5 Ways Cell-Based Screening Is Revolutionising Drug Discovery

When it comes to drug discovery, understanding cell biology at all levels can accelerate development of new treatments. Whether exploring a disease mechanism or investigating new molecular therapeutics, cell-based assays are crucial to support and innovate at all stages of the drug discovery pipeline. To keep advancing healthcare through new treatments for disease, it is imperative that cell models are state-of-the-art, facilitating the translation of therapeutic effects to human physiology.

Cell reagents, assay formats, and readout optimisation can all contribute to the development of more translatable models, thereby improving success rates in drug discovery. However, restrictions in cell availability and assay costs are holding back broader implementation of cell assays with improved translatability. So, how can we adapt cell profiling efforts to improve cell assay profiling and tackle emerging drug modalities?

In this blog, we discuss five cutting-edge advances and applications of cell-based screening covered at the fourth ELRIG Advances in Cell Based Screening in Drug Discovery event, where speakers will be highlighting challenges and major breakthroughs in these areas.

Learn all about the latest developments and opportunities in cell assay profiling by registering for the free event, held in person on May 10-12 2022 at the AstraZeneca R&D site in Gothenburg, Sweden.

1. Enabling advanced cell models in profiling

Cell models have enabled researchers to develop new treatments for many conditions, including HIV and polio. While these treatments are effective, translational challenges from 2D to 3D cell models hinder understanding of biological systems and drug treatments. To better mimic the biological system being investigated and to ultimately advance and produce new treatment, improvements to these models must be made. Janine Scholefield, keynote speaker, discussed the importance of defining your research question to ensure the model best fits the question being answered in our previous blog. Approaching your problem in a different way — particularly taking into consideration the effects of genetic background — is a key step Scholefield emphasised researchers can take to influence the success of your project from an earlier stage of development.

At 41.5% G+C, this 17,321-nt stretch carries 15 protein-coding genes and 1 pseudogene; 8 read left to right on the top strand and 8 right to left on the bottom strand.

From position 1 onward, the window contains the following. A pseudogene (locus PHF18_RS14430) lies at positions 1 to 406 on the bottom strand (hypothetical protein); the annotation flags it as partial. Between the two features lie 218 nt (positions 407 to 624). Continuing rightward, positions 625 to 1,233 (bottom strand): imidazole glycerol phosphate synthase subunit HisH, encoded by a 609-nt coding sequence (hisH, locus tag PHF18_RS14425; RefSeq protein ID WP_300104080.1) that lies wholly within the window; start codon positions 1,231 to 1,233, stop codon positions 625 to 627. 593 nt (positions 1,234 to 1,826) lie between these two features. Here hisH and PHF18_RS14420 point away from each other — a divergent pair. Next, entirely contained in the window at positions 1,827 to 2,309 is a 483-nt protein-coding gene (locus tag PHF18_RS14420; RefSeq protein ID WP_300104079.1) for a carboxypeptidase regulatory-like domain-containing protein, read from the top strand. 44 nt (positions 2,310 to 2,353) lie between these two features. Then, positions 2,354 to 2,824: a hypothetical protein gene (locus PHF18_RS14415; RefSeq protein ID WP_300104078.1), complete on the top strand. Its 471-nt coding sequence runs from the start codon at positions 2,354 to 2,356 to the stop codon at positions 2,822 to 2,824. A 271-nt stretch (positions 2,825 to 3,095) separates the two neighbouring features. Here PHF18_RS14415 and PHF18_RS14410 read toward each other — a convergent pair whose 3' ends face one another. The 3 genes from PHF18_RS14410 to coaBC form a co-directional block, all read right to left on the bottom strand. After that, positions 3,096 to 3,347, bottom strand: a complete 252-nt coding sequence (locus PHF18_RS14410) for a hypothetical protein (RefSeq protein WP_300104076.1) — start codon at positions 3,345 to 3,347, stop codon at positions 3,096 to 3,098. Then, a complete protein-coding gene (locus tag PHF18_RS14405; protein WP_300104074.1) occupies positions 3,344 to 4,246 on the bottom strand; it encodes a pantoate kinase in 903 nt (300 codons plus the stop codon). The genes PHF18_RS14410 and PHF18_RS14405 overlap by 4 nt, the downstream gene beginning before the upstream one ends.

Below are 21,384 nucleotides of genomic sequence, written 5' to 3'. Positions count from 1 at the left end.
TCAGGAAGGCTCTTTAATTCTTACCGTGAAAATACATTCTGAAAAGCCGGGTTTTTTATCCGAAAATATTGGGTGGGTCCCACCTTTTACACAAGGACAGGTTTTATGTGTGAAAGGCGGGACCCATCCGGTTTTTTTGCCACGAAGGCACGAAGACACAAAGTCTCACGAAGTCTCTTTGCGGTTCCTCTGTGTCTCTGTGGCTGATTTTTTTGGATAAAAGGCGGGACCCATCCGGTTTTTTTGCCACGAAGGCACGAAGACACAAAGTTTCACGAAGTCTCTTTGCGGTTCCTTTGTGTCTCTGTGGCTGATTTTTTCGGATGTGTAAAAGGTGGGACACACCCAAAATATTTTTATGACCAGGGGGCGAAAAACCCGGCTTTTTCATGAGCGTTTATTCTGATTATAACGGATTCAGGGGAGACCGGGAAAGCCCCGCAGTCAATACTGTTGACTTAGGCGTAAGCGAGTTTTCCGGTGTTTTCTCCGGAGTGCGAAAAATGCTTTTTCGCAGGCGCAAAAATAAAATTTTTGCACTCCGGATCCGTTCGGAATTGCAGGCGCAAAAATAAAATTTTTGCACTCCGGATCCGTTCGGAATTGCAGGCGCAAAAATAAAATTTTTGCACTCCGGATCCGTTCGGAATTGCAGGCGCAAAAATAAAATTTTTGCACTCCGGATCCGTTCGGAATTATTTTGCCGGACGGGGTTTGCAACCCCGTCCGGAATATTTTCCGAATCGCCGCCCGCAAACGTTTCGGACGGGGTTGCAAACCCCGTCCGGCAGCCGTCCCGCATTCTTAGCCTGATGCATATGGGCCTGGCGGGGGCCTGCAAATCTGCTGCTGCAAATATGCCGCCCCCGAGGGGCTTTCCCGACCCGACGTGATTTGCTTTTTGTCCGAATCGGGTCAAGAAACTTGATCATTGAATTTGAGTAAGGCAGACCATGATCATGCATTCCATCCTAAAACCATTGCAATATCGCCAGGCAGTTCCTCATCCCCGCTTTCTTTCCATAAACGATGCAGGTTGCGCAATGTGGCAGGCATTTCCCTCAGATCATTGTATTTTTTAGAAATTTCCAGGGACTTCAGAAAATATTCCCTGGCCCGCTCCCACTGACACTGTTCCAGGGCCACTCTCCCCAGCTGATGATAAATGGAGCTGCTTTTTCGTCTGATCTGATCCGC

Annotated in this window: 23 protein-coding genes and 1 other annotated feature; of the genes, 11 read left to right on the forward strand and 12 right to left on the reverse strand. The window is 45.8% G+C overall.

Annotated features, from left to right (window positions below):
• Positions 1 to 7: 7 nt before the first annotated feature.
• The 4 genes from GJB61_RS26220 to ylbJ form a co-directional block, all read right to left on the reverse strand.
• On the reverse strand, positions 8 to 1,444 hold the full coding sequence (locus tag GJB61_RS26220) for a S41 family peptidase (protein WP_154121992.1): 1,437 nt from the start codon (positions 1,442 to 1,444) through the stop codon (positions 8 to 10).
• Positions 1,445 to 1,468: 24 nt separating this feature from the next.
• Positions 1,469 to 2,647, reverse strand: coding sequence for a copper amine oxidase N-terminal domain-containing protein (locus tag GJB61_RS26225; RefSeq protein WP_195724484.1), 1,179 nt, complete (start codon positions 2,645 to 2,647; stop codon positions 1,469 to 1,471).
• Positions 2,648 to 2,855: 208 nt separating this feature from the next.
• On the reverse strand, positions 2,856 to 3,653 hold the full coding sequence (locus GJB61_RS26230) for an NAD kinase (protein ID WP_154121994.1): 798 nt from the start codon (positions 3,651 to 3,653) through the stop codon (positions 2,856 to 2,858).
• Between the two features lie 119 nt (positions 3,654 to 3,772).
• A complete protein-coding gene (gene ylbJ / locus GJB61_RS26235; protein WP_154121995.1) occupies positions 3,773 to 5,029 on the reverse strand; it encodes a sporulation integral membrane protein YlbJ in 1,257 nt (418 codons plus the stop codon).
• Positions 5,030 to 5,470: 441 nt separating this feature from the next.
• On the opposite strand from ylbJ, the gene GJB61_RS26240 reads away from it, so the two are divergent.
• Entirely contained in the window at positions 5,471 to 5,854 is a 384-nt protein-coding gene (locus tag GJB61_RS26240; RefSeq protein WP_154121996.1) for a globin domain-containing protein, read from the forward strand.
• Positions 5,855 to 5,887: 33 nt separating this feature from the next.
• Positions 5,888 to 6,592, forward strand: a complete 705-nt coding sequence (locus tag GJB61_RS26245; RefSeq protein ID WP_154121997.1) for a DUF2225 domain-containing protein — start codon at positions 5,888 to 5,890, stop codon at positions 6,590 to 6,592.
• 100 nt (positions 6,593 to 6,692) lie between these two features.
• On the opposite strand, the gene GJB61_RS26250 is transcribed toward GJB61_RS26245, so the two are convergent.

Unfortunately, even the most physiologically relevant assay can only provide a limited amount of information on its own. One approach you can take that allows you to gain more data from your cellular models is using new technologies to increase the throughput of your study. In her presentation, Lorna Sucking, GlaxoSmithKline, explains the roles miniaturisation and automation can play in moving cell-based assays to high-throughput analysis. By maximising the amount of disease relevant data obtained through automated screens, cell-based assays can play an ever-expanding role in developing new treatments.

2. A complete temporal and special understanding of cellular responses

To improve the quality of data from cell-based assays, a true understanding of cellular responses and mechanisms can provide essential information and better highlight where research time should be invested. For example, when predicting efficacy of drugs in humans, inhibitor affinity is currently the most commonly used parameter. While this is a useful tool, investigating different parameters can shine a new light on problems and provide innovative solutions. At the event, Benedict-Tilman Berger, CELLinib GmbH addresses how often-neglected binding kinetics can play a highly important role in understanding kinase inhibitor efficacy.

Further experimental opportunities are available to researchers to better investigate the mechanism-of-action of bioactive approaches, including chemoproteomics. Keynote speaker Marcus Bantscheff addresses how characterising the mode of action (MOA) of drugs via this method this can contribute to better target engagement and selectivity. The mechanistic findings obtained from chemoproteomics studies are crucial to support development of more effective drugs by having a better understanding of how treatments behave in the body.

3. Cell profiling support for therapeutic OLIGO discovery

For supporting development of new treatments, cell-based assay technology must also keep up with new types of treatments in drug discovery. One such emerging treatment, use of therapeutic oligonucleotides (OLIGO), works by modulating gene expression by many different processes, including splicing modulation and programmed gene editing. It is therefore critical that cell profiling is designed in a way to support research into these bioengineering approaches.